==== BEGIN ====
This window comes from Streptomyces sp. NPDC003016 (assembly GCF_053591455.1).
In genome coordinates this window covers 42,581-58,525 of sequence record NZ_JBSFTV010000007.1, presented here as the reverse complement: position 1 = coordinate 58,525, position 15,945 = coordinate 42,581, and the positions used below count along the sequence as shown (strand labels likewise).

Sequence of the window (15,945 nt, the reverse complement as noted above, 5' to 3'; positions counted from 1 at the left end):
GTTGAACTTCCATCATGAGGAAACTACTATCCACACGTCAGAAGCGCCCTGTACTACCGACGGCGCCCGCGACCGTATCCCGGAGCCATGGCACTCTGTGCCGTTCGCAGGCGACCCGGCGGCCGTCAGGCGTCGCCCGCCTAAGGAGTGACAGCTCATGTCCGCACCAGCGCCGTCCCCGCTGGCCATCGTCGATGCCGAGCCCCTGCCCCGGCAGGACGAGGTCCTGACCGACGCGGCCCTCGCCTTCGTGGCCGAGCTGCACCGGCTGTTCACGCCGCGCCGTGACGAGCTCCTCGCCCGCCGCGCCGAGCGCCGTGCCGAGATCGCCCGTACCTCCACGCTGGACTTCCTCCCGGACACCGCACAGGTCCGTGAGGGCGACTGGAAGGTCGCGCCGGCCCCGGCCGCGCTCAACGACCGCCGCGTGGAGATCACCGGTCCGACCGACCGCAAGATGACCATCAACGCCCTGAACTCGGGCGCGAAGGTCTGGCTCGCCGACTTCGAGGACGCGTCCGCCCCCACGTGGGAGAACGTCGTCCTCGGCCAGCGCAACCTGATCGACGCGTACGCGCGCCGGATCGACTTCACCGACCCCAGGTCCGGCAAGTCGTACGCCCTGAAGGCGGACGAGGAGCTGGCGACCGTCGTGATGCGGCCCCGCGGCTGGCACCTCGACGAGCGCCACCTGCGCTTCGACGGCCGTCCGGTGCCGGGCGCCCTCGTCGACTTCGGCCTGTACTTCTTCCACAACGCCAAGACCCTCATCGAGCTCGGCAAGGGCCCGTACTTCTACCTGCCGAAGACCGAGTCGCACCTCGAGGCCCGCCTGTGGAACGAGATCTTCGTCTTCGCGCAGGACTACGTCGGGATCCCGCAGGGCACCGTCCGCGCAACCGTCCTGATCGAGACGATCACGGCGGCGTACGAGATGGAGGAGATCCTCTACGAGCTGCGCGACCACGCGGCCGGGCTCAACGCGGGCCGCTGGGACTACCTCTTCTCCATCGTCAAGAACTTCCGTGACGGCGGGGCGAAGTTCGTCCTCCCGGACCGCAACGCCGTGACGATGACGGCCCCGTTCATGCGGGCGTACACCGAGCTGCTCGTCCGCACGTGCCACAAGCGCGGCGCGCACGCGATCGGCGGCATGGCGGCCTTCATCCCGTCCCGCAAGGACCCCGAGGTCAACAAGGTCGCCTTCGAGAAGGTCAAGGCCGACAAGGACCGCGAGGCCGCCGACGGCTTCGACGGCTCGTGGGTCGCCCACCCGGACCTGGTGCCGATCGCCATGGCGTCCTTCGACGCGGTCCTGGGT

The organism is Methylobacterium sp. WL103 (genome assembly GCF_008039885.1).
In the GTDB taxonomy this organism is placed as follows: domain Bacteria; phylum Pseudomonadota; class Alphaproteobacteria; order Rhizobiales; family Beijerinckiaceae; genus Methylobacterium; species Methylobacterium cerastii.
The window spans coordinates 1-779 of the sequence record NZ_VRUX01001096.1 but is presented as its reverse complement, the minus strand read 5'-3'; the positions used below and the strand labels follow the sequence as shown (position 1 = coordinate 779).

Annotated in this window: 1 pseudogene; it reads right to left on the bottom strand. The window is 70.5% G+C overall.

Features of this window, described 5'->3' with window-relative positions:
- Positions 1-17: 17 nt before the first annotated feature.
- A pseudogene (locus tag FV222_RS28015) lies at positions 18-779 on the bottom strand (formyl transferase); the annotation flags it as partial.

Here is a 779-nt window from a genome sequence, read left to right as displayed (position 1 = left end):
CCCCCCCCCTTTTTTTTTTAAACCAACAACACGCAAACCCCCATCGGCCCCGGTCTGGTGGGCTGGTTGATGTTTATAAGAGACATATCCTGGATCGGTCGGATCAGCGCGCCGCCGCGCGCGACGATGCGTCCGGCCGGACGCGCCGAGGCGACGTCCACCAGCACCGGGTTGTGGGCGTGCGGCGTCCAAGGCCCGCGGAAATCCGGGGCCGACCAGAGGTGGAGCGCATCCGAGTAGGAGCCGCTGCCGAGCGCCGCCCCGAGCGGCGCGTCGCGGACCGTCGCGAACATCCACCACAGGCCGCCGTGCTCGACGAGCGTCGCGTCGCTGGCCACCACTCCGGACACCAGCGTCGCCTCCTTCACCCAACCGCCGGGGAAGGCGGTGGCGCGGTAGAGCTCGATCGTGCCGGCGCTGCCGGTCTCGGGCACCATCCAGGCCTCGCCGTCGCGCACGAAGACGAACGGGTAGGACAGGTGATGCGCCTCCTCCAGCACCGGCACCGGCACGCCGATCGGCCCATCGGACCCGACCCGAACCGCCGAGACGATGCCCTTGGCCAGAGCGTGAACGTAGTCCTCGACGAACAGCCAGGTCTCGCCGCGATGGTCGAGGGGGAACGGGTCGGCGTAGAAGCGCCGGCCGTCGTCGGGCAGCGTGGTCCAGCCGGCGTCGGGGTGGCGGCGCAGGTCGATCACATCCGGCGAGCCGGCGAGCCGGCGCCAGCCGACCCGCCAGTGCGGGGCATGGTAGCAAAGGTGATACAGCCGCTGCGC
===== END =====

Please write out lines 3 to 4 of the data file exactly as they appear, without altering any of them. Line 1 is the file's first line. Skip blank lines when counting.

Sequence of the window (15,945 nt, the reverse complement as noted above, 5' to 3'; positions counted from 1 at the left end):
GTTGAACTTCCATCATGAGGAAACTACTATCCACACGTCAGAAGCGCCCTGTACTACCGACGGCGCCCGCGACCGTATCCCGGAGCCATGGCACTCTGTGCCGTTCGCAGGCGACCCGGCGGCCGTCAGGCGTCGCCCGCCTAAGGAGTGACAGCTCATGTCCGCACCAGCGCCGTCCCCGCTGGCCATCGTCGATGCCGAGCCCCTGCCCCGGCAGGACGAGGTCCTGACCGACGCGGCCCTCGCCTTCGTGGCCGAGCTGCACCGGCTGTTCACGCCGCGCCGTGACGAGCTCCTCGCCCGCCGCGCCGAGCGCCGTGCCGAGATCGCCCGTACCTCCACGCTGGACTTCCTCCCGGACACCGCACAGGTCCGTGAGGGCGACTGGAAGGTCGCGCCGGCCCCGGCCGCGCTCAACGACCGCCGCGTGGAGATCACCGGTCCGACCGACCGCAAGATGACCATCAACGCCCTGAACTCGGGCGCGAAGGTCTGGCTCGCCGACTTCGAGGACGCGTCCGCCCCCACGTGGGAGAACGTCGTCCTCGGCCAGCGCAACCTGATCGACGCGTACGCGCGCCGGATCGACTTCACCGACCCCAGGTCCGGCAAGTCGTACGCCCTGAAGGCGGACGAGGAGCTGGCGACCGTCGTGATGCGGCCCCGCGGCTGGCACCTCGACGAGCGCCACCTGCGCTTCGACGGCCGTCCGGTGCCGGGCGCCCTCGTCGACTTCGGCCTGTACTTCTTCCACAACGCCAAGACCCTCATCGAGCTCGGCAAGGGCCCGTACTTCTACCTGCCGAAGACCGAGTCGCACCTCGAGGCCCGCCTGTGGAACGAGATCTTCGTCTTCGCGCAGGACTACGTCGGGATCCCGCAGGGCACCGTCCGCGCAACCGTCCTGATCGAGACGATCACGGCGGCGTACGAGATGGAGGAGATCCTCTACGAGCTGCGCGACCACGCGGCCGGGCTCAACGCGGGCCGCTGGGACTACCTCTTCTCCATCGTCAAGAACTTCCGTGACGGCGGGGCGAAGTTCGTCCTCCCGGACCGCAACGCCGTGACGATGACGGCCCCGTTCATGCGGGCGTACACCGAGCTGCTCGTCCGCACGTGCCACAAGCGCGGCGCGCACGCGATCGGCGGCATGGCGGCCTTCATCCCGTCCCGCAAGGACCCCGAGGTCAACAAGGTCGCCTTCGAGAAGGTCAAGGCCGACAAGGACCGCGAGGCCGCCGACGGCTTCGACGGCTCGTGGGTCGCCCACCCGGACCTGGTGCCGATCGCCATGGCGTCCTTCGACGCGGTCCTGGGT